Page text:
Back in September, John Carroll University near Cleveland, Ohio began looking into the role the school’s namesake — and Jesuits as a whole — played in the slave trade and other “racial injustices,” in addition to possible remedies.
JCU graduate Tim Gill says in a recent Cleveland.com op-ed that part of the school’s atonement should include changing the very name the institution, and increasing the black student population.
Gill, now a post-doctoral fellow at Tulane University, points to the Georgetown University report which notes that “Carroll managed plantations and owned at least one slave.”
“I cannot help but recall a campus sorely devoid of diversity,” he writes. “As a student, I had but two African-American professors. Even for some students, whiteness was the assumed identity of JCU.”
Gill laments the fact that the school’s demographics do not reflect that of the surrounding community:
Each academic year, JCU releases a Common Data Set on the student body. Within its 2014-15 data, JCU reports that 129 African-American and 64 multiracial students sought an undergraduate degree.
This amounts to 193 out of 3,080 degree-seeking undergraduates, or 6.26 percent of the student body […]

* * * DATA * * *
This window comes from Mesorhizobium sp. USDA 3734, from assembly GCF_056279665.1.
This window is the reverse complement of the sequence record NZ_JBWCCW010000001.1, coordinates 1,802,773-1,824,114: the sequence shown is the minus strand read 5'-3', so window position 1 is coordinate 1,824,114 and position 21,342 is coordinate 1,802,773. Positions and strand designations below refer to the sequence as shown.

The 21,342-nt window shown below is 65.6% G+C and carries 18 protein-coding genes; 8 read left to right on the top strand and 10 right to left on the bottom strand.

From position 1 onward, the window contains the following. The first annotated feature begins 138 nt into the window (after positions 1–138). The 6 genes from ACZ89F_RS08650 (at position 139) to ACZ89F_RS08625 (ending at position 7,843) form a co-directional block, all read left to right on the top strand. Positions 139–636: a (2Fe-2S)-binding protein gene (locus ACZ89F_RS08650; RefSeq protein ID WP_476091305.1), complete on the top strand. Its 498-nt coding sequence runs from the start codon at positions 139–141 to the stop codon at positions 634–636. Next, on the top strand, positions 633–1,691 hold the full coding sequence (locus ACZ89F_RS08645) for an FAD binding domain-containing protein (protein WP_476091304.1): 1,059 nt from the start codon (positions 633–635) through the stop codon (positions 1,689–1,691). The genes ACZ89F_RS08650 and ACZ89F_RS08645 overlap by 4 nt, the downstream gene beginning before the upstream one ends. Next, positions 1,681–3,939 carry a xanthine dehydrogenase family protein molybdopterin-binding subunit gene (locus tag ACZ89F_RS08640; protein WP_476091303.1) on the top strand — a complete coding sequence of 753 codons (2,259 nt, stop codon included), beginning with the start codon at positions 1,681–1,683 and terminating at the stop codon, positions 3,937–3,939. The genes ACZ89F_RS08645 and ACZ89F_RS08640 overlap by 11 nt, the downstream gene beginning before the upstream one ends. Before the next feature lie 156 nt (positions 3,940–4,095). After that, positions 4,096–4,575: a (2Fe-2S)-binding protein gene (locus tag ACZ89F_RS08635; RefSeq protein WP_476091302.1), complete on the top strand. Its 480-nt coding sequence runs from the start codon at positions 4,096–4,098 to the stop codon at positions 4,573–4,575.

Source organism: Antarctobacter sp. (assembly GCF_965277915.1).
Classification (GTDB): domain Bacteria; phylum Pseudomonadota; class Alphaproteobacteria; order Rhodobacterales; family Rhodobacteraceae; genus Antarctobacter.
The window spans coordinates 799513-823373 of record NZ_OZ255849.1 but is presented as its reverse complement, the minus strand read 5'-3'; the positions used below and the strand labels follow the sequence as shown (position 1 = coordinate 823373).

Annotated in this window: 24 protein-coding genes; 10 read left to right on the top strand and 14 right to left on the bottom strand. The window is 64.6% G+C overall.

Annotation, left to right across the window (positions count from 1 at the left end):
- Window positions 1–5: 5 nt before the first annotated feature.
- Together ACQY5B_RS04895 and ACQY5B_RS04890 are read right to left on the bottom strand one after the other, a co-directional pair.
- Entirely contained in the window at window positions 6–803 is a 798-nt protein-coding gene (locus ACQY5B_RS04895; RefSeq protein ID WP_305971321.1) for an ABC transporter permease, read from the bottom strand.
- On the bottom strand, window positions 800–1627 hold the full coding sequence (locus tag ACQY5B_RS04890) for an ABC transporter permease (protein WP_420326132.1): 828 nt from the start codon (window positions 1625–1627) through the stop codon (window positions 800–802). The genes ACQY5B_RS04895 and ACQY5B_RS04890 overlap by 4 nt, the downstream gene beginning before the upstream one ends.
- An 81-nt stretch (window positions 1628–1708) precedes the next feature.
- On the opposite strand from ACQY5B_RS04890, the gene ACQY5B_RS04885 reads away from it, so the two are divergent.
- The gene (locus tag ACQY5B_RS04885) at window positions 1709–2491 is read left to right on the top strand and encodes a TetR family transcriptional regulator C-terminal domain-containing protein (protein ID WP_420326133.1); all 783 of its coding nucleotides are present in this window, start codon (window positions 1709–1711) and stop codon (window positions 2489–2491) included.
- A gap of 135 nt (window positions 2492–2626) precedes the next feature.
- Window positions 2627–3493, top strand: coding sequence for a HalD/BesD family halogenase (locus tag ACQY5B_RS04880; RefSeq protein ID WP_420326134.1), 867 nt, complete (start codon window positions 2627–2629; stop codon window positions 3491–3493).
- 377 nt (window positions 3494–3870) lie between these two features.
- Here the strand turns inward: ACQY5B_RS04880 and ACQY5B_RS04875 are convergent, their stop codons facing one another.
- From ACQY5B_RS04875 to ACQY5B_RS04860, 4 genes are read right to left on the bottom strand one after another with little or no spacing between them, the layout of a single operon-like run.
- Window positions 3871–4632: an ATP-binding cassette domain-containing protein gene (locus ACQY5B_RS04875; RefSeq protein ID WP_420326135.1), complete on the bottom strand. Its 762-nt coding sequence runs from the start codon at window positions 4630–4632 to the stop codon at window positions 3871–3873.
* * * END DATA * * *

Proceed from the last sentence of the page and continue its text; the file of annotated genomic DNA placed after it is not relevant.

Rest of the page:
What is striking is that JCU is located within University Heights, a city that – based on 2010 Census data – is nearly 25 percent African-American and multiracial (the Census’ multiracial category includes all races, whereas the Common Data Set excludes mixed-race Hispanics from its multiracial measure.)
And JCU sits just outside Cleveland, which in the 2010 Census was slightly more than 56 percent African-American and multiracial.
The university, however, contains an African-American and multiracial student body that comprises a fraction of these local figures. …
The disparity, though, between JCU and the other universities is clear. The percentage of African-American and multiracial students attending JCU is nearly 50 percent that of Kent State, less than 50 percent that of Baldwin Wallace, and less than 30 percent of Cleveland State.
So … the solution? Take race into account, natch:
The university should also clearly rethink its admissions criteria and consider racial/ethnic status to bolster on-campus diversity. All students are served by a diverse campus, and it’s imperative that universities do their best to include all citizens as we progress in the 21st century.
Gill adds that John Carroll U. should “spend more time recruiting minority students from Cleveland and the surrounding area” than elsewhere, and reconsider its $50,000+ annual price tag.
For what it’s worth, JCU actually over-enrolls African-Americans if you consider that only 5% of blacks in the US are Catholic.
With multiple degrees in sociology, Gill’s interests include “political sociology, globalization, and sociological theory” according to his page at the Tulane Center for Inter-American Policy and Research — the same Tulane which costs some $15,000 more per year than John Carroll University.